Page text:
Buying oil from non-OPEC countries such as Norway, Mexico, and Russia will not help either.  The non-OPEC countries have taken advantage of the price set by OPEC countries, and sell their crude oil at the same prices as the prices set by OPEC.  It is against their own national interest to sell below OPEC prices.  In other words, why sell oil at $ 10 per barrel if everyone sells oil at $ 130 per barrel?

 

Recently, increased demand from China and India have put upward pressures the price of crude oil.  As economic activities in these countries increase, so do their need for crude oil and oil products.  As a matter of fact, China has become a net oil importer from a net oil exporter just a few years ago.

 

Weather factors also determine the price of crude oil.  When a Hurricane Katrina hit the Gulf of Mexico and the US states of Louisiana, Mississippi, and Texas in 2005, oil companies were forced to suspend production since their oil rigs were in the path of the hurricane.  Hurricane Katrina also damaged oil refineries in these states, leading to shortages of fuel and consequently, a spike in prices.  Likewise, when Nigerian rebels sabotage oil pipelines, they disrupt production, resulting in a reduction of crude oil available to the global market.

 

Speculation has also played a huge role in determining the price of crude oil.  Due to the recent deterioration of the value of the dollar vis-à-vis other currencies, investors have moved to more “secure” investments such as commodities like crude oil and gold.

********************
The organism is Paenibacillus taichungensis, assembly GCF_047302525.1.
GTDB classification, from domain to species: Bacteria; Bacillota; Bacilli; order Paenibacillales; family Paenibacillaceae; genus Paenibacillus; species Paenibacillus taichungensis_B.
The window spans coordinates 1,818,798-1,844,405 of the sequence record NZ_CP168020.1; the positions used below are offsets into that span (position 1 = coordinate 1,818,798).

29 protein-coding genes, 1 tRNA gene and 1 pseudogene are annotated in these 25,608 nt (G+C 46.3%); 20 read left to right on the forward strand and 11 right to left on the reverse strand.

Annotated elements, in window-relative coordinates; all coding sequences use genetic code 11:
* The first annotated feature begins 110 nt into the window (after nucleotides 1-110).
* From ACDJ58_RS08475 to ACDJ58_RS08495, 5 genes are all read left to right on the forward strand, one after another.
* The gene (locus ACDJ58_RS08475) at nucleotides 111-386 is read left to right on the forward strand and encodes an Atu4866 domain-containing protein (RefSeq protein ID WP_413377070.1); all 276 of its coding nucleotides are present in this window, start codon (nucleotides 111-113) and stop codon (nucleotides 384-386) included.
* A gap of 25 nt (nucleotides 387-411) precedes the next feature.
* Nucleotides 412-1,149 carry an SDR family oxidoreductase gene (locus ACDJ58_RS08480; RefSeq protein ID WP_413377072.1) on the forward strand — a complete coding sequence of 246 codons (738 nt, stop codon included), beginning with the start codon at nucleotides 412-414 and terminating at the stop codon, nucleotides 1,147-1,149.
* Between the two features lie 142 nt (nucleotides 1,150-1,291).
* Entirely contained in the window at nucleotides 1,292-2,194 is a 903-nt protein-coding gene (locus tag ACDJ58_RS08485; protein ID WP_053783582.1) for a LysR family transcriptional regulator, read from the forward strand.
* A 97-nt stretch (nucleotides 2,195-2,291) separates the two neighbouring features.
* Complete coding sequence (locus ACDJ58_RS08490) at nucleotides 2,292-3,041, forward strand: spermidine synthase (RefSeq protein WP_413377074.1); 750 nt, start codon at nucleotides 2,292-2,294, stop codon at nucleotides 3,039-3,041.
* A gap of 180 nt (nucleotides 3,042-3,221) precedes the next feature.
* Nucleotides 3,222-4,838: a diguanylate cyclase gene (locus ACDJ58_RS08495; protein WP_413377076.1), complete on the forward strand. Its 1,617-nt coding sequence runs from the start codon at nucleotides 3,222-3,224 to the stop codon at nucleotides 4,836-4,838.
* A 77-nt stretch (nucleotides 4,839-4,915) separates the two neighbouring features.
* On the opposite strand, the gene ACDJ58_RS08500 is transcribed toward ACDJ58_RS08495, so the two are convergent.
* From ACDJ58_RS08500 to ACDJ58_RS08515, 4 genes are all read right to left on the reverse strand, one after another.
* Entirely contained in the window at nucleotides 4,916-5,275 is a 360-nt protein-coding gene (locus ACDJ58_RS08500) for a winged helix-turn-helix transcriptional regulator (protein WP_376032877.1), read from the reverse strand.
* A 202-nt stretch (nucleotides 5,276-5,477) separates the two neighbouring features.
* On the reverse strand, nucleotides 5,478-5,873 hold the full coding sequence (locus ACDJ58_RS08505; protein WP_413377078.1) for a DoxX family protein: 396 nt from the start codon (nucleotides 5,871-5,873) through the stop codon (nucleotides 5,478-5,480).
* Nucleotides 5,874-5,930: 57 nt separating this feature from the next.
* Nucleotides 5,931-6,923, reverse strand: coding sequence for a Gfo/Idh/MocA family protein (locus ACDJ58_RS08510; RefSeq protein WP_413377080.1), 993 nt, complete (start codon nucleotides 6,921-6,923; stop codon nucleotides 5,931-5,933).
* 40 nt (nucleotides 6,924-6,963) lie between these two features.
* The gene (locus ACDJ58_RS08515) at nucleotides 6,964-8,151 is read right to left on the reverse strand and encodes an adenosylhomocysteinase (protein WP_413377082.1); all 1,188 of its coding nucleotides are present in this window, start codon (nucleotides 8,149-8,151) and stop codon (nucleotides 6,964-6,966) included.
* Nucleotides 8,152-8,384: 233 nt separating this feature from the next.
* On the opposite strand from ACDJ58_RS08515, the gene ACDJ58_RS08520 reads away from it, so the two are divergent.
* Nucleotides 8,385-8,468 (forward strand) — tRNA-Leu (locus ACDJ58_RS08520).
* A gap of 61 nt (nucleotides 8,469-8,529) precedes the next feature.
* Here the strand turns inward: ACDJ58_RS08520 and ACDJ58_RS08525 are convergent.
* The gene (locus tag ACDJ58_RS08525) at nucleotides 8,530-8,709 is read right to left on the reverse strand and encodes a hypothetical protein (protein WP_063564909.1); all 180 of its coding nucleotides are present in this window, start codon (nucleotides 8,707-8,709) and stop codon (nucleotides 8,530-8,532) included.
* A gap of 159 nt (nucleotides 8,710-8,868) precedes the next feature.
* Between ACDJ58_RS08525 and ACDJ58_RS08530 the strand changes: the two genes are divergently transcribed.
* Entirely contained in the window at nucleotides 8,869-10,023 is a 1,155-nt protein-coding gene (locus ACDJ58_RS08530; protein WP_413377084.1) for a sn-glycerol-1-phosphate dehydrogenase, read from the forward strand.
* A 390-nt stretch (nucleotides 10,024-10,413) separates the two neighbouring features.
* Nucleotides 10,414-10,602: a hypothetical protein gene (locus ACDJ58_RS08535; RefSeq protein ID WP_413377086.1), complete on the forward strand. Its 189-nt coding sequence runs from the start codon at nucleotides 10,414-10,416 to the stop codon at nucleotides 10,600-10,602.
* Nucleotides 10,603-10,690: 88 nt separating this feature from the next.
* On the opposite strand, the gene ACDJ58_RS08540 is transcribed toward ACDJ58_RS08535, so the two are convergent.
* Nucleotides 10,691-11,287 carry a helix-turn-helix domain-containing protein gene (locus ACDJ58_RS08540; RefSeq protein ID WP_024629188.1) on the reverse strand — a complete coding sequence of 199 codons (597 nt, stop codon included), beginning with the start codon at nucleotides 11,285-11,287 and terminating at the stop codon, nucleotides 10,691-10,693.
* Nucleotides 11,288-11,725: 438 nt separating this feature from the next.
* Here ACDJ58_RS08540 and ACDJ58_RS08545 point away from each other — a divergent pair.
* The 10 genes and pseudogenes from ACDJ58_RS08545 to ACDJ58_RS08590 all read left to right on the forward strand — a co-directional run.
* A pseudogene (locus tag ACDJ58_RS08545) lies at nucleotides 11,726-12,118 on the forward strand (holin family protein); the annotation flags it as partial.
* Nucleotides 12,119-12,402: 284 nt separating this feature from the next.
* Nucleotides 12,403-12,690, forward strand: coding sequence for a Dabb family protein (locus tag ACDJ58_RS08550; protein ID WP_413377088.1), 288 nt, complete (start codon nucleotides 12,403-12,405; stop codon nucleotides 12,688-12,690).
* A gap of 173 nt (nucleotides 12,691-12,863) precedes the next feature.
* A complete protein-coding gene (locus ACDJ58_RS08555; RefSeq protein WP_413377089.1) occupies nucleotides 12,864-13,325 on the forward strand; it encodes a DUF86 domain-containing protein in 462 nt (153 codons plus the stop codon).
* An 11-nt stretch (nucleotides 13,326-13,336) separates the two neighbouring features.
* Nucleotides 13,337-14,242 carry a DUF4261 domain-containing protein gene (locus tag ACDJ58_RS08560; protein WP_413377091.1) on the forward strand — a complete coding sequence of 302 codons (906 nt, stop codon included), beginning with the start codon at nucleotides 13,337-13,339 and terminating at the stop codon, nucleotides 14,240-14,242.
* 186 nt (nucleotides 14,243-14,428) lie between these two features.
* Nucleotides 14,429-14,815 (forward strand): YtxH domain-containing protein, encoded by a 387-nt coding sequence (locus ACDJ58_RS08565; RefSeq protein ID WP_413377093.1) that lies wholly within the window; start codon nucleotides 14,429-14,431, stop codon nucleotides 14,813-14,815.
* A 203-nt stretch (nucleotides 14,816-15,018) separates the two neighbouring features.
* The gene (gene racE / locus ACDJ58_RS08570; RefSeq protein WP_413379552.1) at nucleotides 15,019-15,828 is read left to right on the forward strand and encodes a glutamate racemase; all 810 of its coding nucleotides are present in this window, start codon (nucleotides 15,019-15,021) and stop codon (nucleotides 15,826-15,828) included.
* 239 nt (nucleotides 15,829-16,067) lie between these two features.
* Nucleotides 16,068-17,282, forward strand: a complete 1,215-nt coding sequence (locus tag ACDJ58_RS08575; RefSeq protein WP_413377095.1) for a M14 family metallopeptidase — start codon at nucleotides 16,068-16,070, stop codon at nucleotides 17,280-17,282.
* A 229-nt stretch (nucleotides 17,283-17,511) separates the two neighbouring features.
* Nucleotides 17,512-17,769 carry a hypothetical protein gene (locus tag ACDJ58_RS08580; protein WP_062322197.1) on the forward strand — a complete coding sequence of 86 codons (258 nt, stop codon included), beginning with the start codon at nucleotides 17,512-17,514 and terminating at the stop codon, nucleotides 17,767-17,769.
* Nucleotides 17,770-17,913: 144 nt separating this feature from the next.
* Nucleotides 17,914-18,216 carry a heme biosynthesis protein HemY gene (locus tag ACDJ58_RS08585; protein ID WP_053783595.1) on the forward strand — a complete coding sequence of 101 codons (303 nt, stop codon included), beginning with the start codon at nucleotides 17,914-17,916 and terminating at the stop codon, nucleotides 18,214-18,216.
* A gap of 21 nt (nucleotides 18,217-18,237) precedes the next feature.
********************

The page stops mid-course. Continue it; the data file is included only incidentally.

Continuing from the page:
The prices of oil products are also affected by the Peso-Dollar exchange rate, since the oil companies use dollars to buy oil from the world market.

 

The oil companies are just middlemen, or intermediaries.  Therefore, if they buy oil from the market at $ 130 per barrel, it will be sold locally at no less than $ 130 per barrel.  This is a business reality and no one is in business to lose money.

 

Put it another way, consider for example Juan dela Cruz, who operates a sari-sari store in the hinterlands, buys a ream of cigarettes at P 200 per ream (or P 20 per pack) from the supermarket in the poblacion to sell in his store.  However, when he sells the cigarettes in his store located in the hinterland barangay where he lives, it will be priced at anywhere from P 21 to P 25 for each pack.  He has to take into account the relative distance of his store from the supermarket (transportation) and other related costs, so he can make a small profit to live on and keep his store—perhaps his only means of livelihood—afloat.

 

Even the United States, which is the world’s largest consumer of petroleum products, is not immune from the effects of price fluctuations in the world market.  According to the US DOE, “Generally speaking, sharp increases in oil prices hurt net oil importing nations and benefit net oil exporters.  For net oil importers, higher oil prices act similarly to a tax increase, decreasing consumer disposable income.  This often leads to a tighter monetary policy, and hence higher interest rates with higher inflation and weaker economic growth (the situation the United States currently finds itself in) than would otherwise be the case.  Sharply higher oil prices also have been identified as a major cause in 7 out of the 8 post-World War II recessions in the United States.”

 

Keeping the prices of crude oil high immensely benefits the economies of the oil-producing nations.  The US DOE notes that “Among other effects, sharply increased oil prices during 1999, 2000, and early 2001 have resulted in a dramatic improvement in OPEC countries’ economic situations, budgets, trade balances, etc.”